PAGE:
North Carolina prison officials will no longer conduct psychological interviews on all correctional officer applicants.
Officials said the move would help staff the state’s prions, though critics called the change dangerous and a violation of criminal justice standards.
The new process returns the Department of Public Safety to the way it screened job applicants for 18 years ending in 2015.
It calls for a psychological test on all applicants and face-to-face psychological interviews with only a fraction of those who apply.
Tracy Little, deputy secretary for prisons, said the move would allow the state to hire officers more quickly and save it money - possibly $1 million a year.
“We are trying to make it easier for the applicants to get through the hiring process,” Little told lawmakers during a recent hearing on prison safety.
She said applicants would be interviewed and hired by local prison leaders and seen by local medical providers for physical exams rather than going to regional offices. About 250 applicants a year would undergo face-to-face psychological interviews.
“Safety and security are our top priority and this screening process will enable us to maintain our standard of recruiting and selecting high-quality applicants,” Little said in a statement to the Observer.
Corruption and murder inside NC prisons
North Carolina’s prisons employ about 7,000 correctional officers. But the state had an officer vacancy rate of 18 percent as of December, records show.
Bertie Correctional Institution was short-staffed in April 2017 when Sgt. Meghan Callahan was allegedly attacked and killed by an inmate.
And the sewing plant at Pasquotank Correctional Institution was short-staffed when four inmates tried to escape the facility in October 2017. Four prison workers were fatally wounded during the escape attempt.
Since 2015, The FMRT Group - a psychological and medical screening service - has screened applicants for the state’s prisons. The group’s contract ended in April.
FMRT leaders interviewed about 10,000 would-be officers during that time, said Elizabeth Morris, the company’s chief executive officer.
She said a half-hour interview with a trained psychologist can shine light on potentially dangerous behaviors that a test wouldn’t flag. In recent years, the FMRT Group identified applicants with gang ties, financial problems and histories of drug abuse, she said.
Morris said 11 percent of applicants were found to be psychologically not suitable for prison work. Seven percent were found to be medically not suitable.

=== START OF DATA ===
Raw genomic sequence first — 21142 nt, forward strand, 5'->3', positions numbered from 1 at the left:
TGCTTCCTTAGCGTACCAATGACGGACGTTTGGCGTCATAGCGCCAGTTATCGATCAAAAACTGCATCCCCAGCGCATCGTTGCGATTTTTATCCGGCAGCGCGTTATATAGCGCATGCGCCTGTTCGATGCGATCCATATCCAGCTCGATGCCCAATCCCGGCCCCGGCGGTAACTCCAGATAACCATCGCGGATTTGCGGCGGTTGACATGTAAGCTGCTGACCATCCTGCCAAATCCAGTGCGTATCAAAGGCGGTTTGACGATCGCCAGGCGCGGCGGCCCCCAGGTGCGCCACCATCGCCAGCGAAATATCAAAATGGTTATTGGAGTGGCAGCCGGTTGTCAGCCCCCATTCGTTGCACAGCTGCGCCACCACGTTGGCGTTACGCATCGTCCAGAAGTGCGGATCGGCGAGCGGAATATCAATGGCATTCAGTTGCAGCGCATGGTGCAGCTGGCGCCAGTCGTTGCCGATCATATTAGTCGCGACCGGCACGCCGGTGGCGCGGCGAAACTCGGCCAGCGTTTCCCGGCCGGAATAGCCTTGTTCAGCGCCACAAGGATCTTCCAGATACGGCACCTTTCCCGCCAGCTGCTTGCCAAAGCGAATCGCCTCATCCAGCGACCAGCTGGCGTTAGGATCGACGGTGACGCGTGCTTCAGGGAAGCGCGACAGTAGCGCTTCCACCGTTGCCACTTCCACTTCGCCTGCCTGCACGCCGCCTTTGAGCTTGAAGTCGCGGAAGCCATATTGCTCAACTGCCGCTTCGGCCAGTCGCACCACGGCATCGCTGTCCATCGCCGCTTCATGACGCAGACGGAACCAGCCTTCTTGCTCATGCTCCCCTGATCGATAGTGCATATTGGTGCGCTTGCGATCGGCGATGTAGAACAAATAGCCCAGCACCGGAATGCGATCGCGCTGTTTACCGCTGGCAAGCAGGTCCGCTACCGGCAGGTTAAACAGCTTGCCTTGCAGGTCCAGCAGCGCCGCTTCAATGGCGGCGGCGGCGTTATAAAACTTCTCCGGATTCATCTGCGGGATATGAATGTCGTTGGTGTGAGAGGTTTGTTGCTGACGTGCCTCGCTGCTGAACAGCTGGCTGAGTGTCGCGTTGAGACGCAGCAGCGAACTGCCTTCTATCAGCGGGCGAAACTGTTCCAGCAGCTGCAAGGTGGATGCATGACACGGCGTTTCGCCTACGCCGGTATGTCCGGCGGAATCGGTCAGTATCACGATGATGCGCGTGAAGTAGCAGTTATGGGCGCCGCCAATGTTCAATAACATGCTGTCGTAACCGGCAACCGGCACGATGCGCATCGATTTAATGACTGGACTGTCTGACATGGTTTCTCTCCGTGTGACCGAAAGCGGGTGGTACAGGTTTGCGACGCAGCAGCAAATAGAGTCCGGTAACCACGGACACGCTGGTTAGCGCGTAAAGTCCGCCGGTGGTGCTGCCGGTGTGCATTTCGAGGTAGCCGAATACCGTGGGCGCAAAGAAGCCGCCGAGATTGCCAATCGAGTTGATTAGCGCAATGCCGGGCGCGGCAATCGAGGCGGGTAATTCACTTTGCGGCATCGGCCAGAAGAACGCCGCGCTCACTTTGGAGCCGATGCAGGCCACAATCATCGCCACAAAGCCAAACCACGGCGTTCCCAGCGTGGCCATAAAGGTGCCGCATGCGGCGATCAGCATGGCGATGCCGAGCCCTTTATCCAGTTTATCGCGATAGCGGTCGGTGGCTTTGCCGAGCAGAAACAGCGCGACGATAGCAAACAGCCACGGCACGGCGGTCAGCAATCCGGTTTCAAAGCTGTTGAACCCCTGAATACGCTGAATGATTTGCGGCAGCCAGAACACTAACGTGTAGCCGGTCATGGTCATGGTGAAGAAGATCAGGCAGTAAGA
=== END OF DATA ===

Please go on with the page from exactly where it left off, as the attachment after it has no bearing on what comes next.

Sen. Floyd McKissick, D-Durham, said he was concerned the prison system was abandoning an effective screening process.
“It sounds like it just won’t be the same level of evaluation,” he said.
At the hearing last week, Morris told lawmakers the state is returning to a “diminished hiring practice.”
She said failing to conduct a psychological evaluation of every applicant violates North Carolina’s criminal justice education standards and standards used by the International Association of Chiefs of Police.
“This process will lead to injuries and harm to both correctional officers and inmates,” she said.
John Schwade, a retired prison psychologist, agreed. He noted that the state’s prisons were hit by several high-profile corruption scandals in the years before The FMRT Group began screening applicants.
▪ In 2012, an inmate at Lanesboro Correctional Institution was killed during a gang fight.
Surveillance video shows two of the attackers meeting with a unit manager shortly before the attack. After the attack, video captures the manager gesturing toward the killer. He stretched his arms above his head and then lowered them to cover his mouth.
State investigators and the killer’s attorney believe the prison official was telling the inmate to keep quiet.
▪ In March 2014, inmate Michael Kerr died of dehydration after lying for five days handcuffed and in his own feces and urine. The state paid Kerr’s estate $2.5 million.
▪ In April 2014, inmate Kelvin Melton, a leader of the United Blood Nation gang, used a contraband cellphone to orchestrate a plot to kill a prosecutor’s father. Melton directed the kidnapping from a maximum control cell in Polk Correctional Institution.
Inmates later testified that three officers supplied Melton with cellphones.
“Those are the people they were hiring,” Schwade said. “Considering what’s at stake, any screening — anything that has the chance of screening out even a few really bad apples — is worthwhile.”
Said Sen. Bob Steinburg, who chairs the Senate Select Committee on Prison Safety:
“We don’t want to go back to the way it was before.”
FMRT Group protests award
But if The FMRT Group hopes to sign a new contract, it first has to be allowed back into the bidding process.
Earlier this year, when the state asked for companies to bid on a new contract, FMRT Group officials submitted an alternative bid - offering to provide the same psychological services it has since 2015.
In February, department officials said The FMRT Group leaders violated the bidding process by handing out information on hiring standards to lawmakers. Little, the deputy secretary of prisons, also received the document.
As a result, DPS disqualified the group, citing a violation of confidentiality during the evaluation period.
Last month, the state awarded the screening contract to Cary Psychology. The FMRT Group officials have protested the award.
Haley Gingles, spokeswoman for The FMRT Group, said company leaders will soon meet with N.C. Department of Administration officials to discuss the protest.